Gangsterland by Tod Goldberg, review by Todd Robins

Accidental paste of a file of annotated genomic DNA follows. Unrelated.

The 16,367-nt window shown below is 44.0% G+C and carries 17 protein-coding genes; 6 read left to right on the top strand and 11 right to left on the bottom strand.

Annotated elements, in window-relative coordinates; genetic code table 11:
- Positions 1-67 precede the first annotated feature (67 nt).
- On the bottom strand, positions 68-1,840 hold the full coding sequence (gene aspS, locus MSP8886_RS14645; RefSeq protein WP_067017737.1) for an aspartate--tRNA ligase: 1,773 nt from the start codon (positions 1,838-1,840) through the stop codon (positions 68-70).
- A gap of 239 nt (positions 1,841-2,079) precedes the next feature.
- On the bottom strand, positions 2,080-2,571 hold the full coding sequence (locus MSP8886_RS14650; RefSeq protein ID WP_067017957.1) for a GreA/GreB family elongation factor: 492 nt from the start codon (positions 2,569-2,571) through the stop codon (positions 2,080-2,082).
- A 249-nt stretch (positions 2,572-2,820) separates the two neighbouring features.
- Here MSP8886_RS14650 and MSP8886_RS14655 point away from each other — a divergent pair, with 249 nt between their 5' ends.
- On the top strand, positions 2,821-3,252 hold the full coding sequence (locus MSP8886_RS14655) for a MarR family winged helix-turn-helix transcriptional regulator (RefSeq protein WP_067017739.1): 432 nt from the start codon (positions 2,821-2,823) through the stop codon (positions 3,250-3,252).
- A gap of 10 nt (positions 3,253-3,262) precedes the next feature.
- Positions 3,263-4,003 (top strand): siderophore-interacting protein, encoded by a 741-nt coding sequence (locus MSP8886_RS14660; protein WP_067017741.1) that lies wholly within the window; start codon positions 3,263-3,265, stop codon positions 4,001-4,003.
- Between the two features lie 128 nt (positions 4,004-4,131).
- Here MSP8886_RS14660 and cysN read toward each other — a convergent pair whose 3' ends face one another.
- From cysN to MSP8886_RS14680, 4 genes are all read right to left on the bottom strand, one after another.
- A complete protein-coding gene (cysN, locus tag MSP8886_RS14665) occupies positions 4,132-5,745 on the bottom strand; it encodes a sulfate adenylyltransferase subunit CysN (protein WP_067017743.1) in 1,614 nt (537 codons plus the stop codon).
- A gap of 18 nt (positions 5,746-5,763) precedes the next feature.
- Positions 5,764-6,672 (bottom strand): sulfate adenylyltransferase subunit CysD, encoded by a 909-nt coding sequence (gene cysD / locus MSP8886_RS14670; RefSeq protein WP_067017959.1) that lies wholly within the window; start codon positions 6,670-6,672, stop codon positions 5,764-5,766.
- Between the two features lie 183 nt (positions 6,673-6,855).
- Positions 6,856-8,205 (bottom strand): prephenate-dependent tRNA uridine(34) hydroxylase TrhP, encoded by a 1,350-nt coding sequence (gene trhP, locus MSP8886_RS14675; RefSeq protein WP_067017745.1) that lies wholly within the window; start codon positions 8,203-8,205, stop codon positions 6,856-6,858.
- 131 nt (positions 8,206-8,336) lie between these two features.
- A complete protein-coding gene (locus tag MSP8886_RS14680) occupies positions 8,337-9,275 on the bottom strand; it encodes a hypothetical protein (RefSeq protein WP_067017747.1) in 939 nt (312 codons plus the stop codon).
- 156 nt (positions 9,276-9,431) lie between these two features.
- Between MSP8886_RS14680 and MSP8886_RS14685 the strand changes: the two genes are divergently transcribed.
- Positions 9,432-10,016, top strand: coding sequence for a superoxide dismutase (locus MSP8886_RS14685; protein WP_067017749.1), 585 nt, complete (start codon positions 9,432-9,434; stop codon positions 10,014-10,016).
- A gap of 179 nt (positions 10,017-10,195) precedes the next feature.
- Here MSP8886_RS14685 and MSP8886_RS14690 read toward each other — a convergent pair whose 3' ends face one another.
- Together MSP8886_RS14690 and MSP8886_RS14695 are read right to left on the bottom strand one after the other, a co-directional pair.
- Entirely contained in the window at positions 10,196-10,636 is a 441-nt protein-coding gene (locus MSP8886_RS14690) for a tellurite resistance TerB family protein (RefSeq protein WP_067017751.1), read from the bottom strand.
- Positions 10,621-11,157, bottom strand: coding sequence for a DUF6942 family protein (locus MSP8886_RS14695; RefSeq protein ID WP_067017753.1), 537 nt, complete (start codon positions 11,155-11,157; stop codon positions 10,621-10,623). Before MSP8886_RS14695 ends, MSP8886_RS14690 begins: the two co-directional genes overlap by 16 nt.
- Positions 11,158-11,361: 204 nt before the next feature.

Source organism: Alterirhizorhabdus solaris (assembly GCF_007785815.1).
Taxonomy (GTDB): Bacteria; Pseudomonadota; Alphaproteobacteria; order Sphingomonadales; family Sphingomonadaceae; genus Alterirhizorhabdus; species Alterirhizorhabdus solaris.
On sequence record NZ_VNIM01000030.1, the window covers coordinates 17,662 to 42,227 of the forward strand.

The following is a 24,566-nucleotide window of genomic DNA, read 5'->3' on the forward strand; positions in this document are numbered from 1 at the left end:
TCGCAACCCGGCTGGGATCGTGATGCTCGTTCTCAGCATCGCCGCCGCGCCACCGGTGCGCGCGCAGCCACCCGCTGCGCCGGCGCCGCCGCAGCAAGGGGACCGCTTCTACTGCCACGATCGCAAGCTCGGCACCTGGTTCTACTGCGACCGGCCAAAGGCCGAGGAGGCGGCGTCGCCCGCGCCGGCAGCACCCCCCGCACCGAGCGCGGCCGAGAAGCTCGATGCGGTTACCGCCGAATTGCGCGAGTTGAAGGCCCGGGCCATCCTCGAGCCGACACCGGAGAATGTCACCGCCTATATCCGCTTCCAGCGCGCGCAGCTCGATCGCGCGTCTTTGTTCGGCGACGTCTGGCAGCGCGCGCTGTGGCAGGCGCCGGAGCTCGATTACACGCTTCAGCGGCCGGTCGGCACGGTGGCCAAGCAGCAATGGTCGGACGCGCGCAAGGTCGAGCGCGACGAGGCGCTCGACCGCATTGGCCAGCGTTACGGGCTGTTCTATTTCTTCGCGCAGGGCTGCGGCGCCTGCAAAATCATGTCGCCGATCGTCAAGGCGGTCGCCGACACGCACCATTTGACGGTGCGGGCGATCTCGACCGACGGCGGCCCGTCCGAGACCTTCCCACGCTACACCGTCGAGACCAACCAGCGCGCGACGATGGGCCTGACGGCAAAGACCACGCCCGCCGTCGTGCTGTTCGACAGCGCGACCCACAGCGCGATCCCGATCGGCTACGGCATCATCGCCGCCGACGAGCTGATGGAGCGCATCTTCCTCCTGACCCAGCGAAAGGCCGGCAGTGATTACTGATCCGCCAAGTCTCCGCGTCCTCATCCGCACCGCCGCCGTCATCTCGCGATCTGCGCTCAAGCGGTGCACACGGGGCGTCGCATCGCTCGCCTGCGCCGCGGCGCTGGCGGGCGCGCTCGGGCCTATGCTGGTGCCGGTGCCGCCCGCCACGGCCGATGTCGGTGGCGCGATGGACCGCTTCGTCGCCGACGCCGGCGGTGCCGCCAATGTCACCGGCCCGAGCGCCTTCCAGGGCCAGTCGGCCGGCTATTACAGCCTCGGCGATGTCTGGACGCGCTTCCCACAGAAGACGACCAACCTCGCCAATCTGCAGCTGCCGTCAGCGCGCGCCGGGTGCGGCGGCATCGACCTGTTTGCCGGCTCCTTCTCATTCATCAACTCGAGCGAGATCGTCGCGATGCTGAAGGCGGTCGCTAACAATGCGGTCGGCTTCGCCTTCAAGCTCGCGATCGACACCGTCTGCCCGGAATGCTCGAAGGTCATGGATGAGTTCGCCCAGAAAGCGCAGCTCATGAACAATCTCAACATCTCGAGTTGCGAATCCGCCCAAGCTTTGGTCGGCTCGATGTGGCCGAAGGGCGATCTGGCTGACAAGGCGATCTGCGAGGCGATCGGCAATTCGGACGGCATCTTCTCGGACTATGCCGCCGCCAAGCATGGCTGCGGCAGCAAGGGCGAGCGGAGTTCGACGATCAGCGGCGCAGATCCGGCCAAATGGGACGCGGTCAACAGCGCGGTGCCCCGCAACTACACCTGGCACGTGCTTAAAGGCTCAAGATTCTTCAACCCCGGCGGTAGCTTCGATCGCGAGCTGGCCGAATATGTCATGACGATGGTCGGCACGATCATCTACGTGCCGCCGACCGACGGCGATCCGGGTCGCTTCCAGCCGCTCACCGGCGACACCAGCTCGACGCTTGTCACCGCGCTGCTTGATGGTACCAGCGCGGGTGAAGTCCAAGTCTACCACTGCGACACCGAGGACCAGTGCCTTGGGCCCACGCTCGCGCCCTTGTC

If you were an accomplished mafia hit man from Chicago in need of a place to hide, how would you solve the problem? In Tod Goldberg’s novel Gangsterland, Sal Cupertine troubleshoots the issue by becoming a rabbi in Las Vegas. A couple of his partners with a financial interest in continuing to utilize his services arrange for Sal to travel west. They put money down to enlist a doctor to perform facial rearrangement procedures offsite, which leads to discomfort for Sal as he heals in the midst of learning the Talmud. The hit man, of course, is too far gone as a criminal to begin to walk the path of enlightenment, and his associates would be disenchanted if he did. For Sal—who now goes by the name of Rabbi David Cohen—being a spiritual leader is not even partially symbolic: it’s strictly and calculatingly a front. “Religious places freaked Rabbi David Cohen out,” we learn early on in the narrative. It’s the richly absurd prose—in conjunction with a compelling crime story where Sal is on the run from a government agent—that makes Gangsterland a notable new novel, and Goldberg a writer to watch.